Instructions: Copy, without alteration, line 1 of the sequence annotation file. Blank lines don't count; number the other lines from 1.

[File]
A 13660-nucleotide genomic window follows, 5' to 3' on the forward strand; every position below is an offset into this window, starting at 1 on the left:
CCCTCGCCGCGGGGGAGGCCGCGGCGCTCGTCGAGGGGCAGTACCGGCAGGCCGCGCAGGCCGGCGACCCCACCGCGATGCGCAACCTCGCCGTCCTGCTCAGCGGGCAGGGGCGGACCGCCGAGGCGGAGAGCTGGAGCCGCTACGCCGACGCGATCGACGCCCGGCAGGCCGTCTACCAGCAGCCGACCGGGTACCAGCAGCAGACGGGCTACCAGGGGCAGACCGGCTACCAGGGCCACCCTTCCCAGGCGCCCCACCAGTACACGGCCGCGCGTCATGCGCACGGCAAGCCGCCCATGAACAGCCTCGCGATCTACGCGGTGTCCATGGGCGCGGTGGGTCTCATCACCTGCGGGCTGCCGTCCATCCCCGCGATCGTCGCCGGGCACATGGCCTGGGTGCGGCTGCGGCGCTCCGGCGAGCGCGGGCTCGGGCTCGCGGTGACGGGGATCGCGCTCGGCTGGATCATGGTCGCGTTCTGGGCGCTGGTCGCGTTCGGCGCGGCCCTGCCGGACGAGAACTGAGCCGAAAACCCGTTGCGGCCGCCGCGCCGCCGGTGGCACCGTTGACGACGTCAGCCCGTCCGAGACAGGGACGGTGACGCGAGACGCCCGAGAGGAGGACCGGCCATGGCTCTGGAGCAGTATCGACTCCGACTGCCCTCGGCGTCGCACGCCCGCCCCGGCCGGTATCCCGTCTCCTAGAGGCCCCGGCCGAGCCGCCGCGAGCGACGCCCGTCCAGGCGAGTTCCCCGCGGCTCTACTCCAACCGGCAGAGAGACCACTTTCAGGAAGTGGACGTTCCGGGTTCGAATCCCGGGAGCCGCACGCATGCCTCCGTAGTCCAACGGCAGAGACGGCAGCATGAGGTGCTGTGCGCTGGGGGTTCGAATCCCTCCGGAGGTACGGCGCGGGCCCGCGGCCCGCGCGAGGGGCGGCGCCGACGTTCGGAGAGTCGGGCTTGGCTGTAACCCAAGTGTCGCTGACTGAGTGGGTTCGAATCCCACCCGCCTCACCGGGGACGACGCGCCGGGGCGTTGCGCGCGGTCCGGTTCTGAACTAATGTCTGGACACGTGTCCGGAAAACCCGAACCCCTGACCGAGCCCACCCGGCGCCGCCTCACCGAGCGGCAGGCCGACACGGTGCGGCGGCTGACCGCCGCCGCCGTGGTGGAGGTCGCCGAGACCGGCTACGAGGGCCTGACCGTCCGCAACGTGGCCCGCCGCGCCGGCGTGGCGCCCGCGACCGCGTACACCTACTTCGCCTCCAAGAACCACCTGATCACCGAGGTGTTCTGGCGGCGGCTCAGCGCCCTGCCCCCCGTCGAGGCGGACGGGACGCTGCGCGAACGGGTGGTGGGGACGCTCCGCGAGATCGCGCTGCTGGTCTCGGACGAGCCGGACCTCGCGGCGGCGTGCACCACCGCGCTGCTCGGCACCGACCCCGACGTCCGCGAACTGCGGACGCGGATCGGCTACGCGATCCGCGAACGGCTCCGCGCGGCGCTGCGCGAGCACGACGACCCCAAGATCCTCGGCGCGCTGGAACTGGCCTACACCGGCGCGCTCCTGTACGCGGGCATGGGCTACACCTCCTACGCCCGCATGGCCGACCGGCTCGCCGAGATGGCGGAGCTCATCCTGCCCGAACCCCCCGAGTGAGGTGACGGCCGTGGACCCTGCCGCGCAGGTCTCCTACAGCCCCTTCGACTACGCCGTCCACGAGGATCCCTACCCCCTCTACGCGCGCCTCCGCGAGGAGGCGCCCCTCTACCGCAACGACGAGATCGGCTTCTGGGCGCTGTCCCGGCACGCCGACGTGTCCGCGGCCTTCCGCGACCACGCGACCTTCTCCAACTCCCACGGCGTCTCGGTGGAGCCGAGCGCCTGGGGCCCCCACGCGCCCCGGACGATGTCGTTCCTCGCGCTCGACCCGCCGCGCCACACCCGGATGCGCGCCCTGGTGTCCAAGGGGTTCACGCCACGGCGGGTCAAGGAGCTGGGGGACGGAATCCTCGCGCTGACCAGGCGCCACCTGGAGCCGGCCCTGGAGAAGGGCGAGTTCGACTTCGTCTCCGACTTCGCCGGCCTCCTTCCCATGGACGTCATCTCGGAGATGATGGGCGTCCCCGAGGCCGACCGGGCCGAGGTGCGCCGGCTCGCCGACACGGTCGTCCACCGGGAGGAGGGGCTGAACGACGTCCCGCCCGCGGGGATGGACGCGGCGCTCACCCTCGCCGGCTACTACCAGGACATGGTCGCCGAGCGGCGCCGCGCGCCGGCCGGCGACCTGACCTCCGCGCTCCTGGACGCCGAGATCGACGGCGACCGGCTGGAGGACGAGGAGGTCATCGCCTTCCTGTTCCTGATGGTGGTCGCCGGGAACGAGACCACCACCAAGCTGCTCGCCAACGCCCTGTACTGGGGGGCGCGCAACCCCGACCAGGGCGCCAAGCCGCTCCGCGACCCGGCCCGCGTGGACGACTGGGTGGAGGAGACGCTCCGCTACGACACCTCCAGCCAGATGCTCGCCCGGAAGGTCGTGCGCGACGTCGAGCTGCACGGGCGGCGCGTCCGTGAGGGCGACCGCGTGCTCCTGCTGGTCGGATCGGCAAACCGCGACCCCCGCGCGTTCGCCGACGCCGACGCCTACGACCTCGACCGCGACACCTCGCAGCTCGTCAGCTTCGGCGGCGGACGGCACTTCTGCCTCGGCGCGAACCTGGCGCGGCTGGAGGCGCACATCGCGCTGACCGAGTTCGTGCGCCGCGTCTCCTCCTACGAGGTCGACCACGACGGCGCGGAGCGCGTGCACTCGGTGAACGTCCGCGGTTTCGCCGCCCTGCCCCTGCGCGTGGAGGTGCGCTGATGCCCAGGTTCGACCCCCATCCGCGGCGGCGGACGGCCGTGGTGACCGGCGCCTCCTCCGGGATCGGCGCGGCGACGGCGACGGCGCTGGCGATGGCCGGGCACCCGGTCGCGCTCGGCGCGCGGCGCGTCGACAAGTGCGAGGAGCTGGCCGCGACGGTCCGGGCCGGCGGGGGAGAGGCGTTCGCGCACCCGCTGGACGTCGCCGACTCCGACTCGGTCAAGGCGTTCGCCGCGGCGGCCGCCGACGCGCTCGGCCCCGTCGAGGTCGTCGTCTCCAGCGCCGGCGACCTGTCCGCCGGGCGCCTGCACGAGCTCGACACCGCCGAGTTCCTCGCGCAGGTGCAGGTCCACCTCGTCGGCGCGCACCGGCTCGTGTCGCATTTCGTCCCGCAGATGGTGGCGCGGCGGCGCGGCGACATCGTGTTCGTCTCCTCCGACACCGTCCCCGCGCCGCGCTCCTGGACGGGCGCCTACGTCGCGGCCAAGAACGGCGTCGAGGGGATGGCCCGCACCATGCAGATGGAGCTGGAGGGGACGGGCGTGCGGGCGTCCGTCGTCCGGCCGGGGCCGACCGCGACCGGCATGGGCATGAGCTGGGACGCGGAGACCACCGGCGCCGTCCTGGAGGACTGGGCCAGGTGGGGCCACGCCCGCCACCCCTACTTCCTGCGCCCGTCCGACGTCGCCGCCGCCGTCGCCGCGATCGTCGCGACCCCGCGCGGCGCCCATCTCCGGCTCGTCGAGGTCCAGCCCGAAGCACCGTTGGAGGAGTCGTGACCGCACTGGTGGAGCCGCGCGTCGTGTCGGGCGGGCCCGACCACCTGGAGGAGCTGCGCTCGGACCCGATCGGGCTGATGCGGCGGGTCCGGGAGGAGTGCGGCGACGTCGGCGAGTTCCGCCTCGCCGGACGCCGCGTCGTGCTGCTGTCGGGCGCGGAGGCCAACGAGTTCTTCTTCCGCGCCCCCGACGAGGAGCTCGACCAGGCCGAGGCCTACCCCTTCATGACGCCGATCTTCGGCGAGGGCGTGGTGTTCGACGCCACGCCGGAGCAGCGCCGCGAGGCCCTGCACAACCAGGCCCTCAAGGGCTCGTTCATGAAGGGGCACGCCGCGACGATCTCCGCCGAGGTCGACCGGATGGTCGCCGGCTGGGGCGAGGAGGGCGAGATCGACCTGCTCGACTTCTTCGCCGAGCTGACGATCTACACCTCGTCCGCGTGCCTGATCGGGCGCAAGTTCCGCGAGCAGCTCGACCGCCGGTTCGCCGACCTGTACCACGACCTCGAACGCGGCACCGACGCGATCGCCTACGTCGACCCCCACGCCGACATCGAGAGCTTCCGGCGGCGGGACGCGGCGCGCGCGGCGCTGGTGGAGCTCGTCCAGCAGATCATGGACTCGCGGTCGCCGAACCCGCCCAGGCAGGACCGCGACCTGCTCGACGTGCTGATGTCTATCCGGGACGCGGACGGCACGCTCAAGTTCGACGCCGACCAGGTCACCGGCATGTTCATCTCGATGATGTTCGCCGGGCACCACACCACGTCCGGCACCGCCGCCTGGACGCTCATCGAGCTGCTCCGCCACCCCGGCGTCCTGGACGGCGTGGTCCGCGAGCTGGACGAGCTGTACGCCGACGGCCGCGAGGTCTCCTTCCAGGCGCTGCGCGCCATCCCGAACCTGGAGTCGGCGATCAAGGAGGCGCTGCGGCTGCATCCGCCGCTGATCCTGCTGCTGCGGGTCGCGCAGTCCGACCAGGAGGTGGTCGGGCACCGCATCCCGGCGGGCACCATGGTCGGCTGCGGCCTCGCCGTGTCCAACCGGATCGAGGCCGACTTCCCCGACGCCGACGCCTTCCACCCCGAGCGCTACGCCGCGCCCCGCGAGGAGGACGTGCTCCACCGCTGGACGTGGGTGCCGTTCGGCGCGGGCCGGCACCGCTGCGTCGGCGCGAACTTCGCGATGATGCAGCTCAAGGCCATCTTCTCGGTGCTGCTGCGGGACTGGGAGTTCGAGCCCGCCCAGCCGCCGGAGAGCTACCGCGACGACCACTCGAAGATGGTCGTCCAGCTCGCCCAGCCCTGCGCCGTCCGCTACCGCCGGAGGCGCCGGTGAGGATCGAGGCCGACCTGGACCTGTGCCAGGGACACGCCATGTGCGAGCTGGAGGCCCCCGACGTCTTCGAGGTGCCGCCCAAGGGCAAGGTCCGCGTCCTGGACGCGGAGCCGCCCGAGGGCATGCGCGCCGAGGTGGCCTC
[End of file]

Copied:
A 13660-nucleotide genomic window follows, 5' to 3' on the forward strand; every position below is an offset into this window, starting at 1 on the left: